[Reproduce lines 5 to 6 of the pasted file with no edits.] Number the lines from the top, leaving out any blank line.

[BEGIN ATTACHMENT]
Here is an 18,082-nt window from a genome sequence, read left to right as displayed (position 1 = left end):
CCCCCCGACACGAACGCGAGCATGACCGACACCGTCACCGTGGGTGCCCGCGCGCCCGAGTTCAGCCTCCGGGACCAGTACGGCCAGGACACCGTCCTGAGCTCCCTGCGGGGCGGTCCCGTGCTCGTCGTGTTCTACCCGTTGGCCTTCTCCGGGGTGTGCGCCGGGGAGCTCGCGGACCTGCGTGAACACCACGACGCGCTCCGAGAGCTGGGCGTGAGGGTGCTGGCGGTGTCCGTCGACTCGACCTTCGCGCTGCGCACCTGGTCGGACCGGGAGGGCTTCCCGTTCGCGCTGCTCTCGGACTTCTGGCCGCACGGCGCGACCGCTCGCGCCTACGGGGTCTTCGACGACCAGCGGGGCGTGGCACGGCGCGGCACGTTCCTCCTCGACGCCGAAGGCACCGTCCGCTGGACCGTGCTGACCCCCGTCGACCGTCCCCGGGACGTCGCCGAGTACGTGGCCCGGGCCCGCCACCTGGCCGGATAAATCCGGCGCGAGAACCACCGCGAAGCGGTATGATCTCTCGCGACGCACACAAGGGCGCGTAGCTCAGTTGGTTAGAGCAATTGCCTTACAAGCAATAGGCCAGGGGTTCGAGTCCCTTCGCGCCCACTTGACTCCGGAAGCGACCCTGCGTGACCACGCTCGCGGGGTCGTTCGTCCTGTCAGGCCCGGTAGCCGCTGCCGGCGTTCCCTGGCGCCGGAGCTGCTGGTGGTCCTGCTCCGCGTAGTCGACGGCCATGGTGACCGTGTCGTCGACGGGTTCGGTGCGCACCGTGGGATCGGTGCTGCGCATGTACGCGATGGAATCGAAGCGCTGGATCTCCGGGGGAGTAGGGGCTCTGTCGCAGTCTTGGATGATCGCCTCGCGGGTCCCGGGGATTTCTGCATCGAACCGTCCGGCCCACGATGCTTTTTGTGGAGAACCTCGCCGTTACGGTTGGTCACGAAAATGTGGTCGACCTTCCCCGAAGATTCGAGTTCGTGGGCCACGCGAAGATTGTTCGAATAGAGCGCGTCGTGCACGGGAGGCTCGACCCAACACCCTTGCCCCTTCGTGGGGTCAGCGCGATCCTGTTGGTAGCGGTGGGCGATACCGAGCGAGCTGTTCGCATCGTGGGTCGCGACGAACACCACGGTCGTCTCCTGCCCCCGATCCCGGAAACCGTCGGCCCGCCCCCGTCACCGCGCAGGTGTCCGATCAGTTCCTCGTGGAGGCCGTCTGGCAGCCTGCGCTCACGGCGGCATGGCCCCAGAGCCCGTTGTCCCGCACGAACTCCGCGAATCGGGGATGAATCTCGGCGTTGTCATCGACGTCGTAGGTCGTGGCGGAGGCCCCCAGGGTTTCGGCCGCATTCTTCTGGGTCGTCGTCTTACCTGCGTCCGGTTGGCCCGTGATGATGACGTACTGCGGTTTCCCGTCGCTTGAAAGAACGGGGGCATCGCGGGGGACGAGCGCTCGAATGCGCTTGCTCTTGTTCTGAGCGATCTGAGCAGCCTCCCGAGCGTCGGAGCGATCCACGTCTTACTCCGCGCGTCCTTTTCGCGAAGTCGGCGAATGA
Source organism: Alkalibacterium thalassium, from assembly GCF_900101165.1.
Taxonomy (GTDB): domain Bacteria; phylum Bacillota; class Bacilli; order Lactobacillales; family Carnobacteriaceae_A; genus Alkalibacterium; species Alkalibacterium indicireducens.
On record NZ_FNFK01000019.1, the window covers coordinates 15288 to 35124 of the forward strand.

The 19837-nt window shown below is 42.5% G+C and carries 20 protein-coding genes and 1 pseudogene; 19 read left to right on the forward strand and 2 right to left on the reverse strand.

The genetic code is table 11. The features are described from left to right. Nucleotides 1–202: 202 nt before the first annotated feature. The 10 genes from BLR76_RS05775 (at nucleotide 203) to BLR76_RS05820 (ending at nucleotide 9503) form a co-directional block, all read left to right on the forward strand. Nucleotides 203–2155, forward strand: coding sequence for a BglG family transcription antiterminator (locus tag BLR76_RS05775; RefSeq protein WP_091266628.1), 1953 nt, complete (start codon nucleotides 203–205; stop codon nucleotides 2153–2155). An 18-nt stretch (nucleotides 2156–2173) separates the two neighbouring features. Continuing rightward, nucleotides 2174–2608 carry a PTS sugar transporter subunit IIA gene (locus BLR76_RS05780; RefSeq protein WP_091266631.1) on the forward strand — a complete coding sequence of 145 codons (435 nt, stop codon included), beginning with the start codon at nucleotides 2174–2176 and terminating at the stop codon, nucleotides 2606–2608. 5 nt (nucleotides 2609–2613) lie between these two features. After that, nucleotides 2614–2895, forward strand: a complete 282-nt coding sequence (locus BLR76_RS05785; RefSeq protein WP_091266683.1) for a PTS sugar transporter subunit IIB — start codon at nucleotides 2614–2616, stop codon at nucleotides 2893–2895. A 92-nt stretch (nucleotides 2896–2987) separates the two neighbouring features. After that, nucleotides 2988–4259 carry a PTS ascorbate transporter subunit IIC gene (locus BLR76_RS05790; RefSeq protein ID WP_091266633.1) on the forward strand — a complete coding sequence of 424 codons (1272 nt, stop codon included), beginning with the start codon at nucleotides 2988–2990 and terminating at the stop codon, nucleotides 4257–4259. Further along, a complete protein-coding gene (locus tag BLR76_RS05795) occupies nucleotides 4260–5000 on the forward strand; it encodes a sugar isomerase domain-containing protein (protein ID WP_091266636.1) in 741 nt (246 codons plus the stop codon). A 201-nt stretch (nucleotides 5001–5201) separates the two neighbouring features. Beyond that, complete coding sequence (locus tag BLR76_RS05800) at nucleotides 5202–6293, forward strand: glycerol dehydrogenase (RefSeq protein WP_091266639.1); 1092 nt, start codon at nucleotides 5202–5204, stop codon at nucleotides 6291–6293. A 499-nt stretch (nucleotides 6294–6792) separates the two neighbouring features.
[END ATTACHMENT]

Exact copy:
On record NZ_FNFK01000019.1, the window covers coordinates 15288 to 35124 of the forward strand.

The 19837-nt window shown below is 42.5% G+C and carries 20 protein-coding genes and 1 pseudogene; 19 read left to right on the forward strand and 2 right to left on the reverse strand.